The more the boy considered it, the more it seemed to him that life in a real desert could only be an improvement on his current lot. After all, he reasoned, the desert was the home of his ancestors. Nilah was not a native of the land of slums and towers where her son had been born, but had travelled there from another, emptier country. As he grew from an infant to a young boy, Sakhad began to think that he had been displaced, that the reason he did not thrive in his current home was because he had been robbed of the home that was his birthright and his due.


Nilah observed the unhappiness and resentment that grew in her son, and resolved to alleviate it if she could. But they were too poor to travel – Sakhad had never even left the city where he was born – and the chance of finding work in the country of her birth was too slim for her to consider moving back there with a young child in tow.


In truth, she knew of only one way that her boy could see the desert which filled his dreams, and she had been cautioned while still a child herself never to resort to it lightly. Had her mother and grandfather been alive, they would have frowned upon what Nilah intended to do now, but she felt that she had no choice. Though her life in the city was safe, and she had work enough to live by, the joy had seeped from her days like water from a sponge. She could not resign herself to watching the same happiness wither in her son.


So she sought a brief, dearly won absence from her workplace, dug out her grandfather’s compass from the box under her bed, and prepared a large pack of provisions. The following week, she took the compass in one hand and Sakhad by the other.


“We are going on a holiday,” she told him, noticing with pleasure how his eyes brightened.


In the hour before sunset, mother and son set off towards the West. Sakhad did not understand why they departed for their holiday on foot, and with no more on their persons than the clothes they wore and the pack which Nilah carried on her back. At first he asked many questions, but she answered them all in the same way, telling him that he would understand when they arrived. Soon he gave up asking, and they continued in silence.


His mother led him on through the darkening streets, drawing him further and further away from all that he had known until the landmarks he saw became strange to him. They kept walking, and by the time the sky had grown dark they had left the inner city behind and entered the wide, leafy streets which marked the neighbourhoods of the rich.


Sakhad’s insides writhed with envy as they passed the immaculate gardens and sprawling houses, thinking perhaps of the single room which he and his mother shared. They walked until they could walk no more, then slept in the shadows of a large tree, waking at dawn to continue their journey.


At dusk on the second day, the hard road on which Sakhad walked shifted beneath his feet. He looked down in surprise, and saw that the grey track had petered out into sand. Behind him, the tree-lined street with its rows of bright houses went on. Before him, where the street had once been, a vast desert stretched towards the sky, where the burning orb of the sun fixed it in place, a draper’s pin on a swathe of golden silk.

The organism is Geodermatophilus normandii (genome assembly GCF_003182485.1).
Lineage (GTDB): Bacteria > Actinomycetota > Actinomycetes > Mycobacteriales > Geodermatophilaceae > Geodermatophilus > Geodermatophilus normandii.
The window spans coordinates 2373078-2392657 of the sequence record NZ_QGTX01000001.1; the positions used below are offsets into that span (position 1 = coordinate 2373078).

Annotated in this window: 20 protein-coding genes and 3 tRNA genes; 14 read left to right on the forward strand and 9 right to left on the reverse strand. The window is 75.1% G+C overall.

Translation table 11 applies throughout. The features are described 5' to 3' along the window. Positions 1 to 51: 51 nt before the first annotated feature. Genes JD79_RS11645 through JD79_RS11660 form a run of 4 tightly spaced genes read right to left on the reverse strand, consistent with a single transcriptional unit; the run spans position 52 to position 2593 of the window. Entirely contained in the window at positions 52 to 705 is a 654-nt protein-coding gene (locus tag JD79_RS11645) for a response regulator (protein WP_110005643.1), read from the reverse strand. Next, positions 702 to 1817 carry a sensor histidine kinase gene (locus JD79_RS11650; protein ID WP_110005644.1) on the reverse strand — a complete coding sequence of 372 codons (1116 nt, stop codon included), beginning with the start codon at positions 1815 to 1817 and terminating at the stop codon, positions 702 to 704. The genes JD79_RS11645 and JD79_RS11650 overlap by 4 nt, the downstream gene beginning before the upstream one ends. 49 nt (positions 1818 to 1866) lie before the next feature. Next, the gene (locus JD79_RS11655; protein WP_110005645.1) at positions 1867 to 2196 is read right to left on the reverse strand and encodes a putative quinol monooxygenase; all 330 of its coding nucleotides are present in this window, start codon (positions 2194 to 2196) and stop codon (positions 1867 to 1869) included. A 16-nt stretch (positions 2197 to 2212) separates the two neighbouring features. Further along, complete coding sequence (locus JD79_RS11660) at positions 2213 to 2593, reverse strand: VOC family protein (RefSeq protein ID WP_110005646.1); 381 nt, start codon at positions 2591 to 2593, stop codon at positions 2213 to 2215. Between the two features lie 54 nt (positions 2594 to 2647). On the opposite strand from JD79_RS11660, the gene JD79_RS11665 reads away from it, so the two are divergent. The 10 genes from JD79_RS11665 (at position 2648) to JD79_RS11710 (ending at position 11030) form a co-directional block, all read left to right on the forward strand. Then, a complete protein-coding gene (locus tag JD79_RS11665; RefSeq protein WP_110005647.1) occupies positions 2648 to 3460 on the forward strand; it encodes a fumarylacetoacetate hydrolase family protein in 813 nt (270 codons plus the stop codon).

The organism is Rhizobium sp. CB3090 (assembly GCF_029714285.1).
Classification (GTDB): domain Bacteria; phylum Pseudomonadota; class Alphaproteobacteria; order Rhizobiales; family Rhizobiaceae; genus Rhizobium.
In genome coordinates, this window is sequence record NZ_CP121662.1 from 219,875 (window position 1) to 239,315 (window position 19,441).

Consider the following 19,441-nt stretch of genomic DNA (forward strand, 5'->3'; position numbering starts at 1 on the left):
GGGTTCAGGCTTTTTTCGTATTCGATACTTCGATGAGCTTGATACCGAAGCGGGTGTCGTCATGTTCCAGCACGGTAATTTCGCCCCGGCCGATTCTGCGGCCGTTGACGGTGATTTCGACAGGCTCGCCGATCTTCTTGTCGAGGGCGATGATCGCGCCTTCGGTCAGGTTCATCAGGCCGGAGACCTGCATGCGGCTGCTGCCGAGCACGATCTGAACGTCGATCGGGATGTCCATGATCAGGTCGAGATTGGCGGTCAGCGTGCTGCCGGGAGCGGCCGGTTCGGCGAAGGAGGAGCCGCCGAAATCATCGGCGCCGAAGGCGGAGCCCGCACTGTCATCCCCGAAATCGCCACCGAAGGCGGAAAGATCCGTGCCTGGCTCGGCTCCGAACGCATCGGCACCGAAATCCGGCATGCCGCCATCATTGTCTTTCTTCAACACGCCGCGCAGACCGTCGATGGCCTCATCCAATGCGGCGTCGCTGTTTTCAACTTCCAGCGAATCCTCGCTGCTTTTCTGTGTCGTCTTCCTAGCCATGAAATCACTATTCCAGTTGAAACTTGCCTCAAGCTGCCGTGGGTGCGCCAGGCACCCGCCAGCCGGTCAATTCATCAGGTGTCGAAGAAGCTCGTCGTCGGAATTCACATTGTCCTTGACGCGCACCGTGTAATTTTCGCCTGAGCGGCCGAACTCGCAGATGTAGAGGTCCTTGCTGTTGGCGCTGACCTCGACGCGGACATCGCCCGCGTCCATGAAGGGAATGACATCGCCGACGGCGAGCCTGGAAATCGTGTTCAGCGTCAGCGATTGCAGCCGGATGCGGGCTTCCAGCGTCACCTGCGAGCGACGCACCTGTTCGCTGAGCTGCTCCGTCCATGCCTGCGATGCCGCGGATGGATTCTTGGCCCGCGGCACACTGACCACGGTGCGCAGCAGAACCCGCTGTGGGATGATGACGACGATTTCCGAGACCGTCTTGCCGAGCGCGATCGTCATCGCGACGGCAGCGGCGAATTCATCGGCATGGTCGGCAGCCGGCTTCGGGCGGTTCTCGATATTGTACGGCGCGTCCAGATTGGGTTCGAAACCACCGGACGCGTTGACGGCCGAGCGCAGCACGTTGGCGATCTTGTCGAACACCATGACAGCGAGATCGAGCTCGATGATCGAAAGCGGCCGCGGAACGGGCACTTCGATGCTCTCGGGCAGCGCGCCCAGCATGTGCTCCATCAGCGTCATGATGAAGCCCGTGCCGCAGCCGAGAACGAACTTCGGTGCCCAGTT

Sakhad turned to stare at his mother in voiceless wonderment. She only smiled, and kept on walking. That night, they slept in a tent in the desert, surrounded by more space than Sakhad had ever seen in his life before. The following day, they came to a hill of rock topped by five spurs that thrust upwards into the air. From its base, a tiny spring bubbled, and it was here that Nilah stopped.


“This is the Hill of the Hand,” she told Sakhad, “and beyond it is the cave where the djinni live”. She pointed ahead to where the mouth of a ravine loomed in the distance, still visible in the evening light. As Sakhad looked at it, it seemed to grow in size as if it were moving towards him. Its black entrance yawned and stretched like the impossible jaws of a snake. He blinked, and the ravine was still and distant again, as it had been before. He turned away, dismissing what he had seen as a vision brought on by his tiredness and the failing day.


“This is the desert of the seven djinni, the axle on which the world turns,” Nilah said, her voice solemn. “I have brought you here, as my mother brought me, and her father brought her. Wherever you are in the world, you may reach it, now that you have the skill of it.”


Sakhad listened attentively to her speech, knowing that the words he heard were centuries old. She told him the rules of the place. “First, you must never speak to the others who come here. They are from a different age. Second, you must never visit the djinni themselves. They are said to grant wishes, but they are demons, and will give you what you ask for, not what you seek.”


Sakhad was but a child of eight, and he did not fully understand his mother’s words. But he nodded dutifully, eager for her to release his hand and give him free run of this new place. He spent the evening making sandcastles, a tiny figure on an infinite beach. They pitched their tent by the Hill of the Hand that night, and the next morning they made the three-day journey home.


Now, when the city-desert filled him with more loathing and loneliness than he could stand, Sakhad had another desert to turn to for comfort. After that day, he and his mother came to the Hill of the Hand whenever Nilah could spare the time from her work. Sakhad would pack some food and a tent, and when Nilah got home in the evening they would set off.


Once they arrived, they could stay as long as they wanted; time did not seem to function in the desert of the djinni, so that their sojourns there were only limited by the amount of provisions they could carry. They had picnics, bathed in the little spring, and gazed at the stars, so much brighter than the stars of the city.


It takes a strange child to love a desert, but Sakhad did, more than any place he had ever been. He loved it because it was empty, and it was his. He had found the home of his birthright, and it was everything that he had hoped for.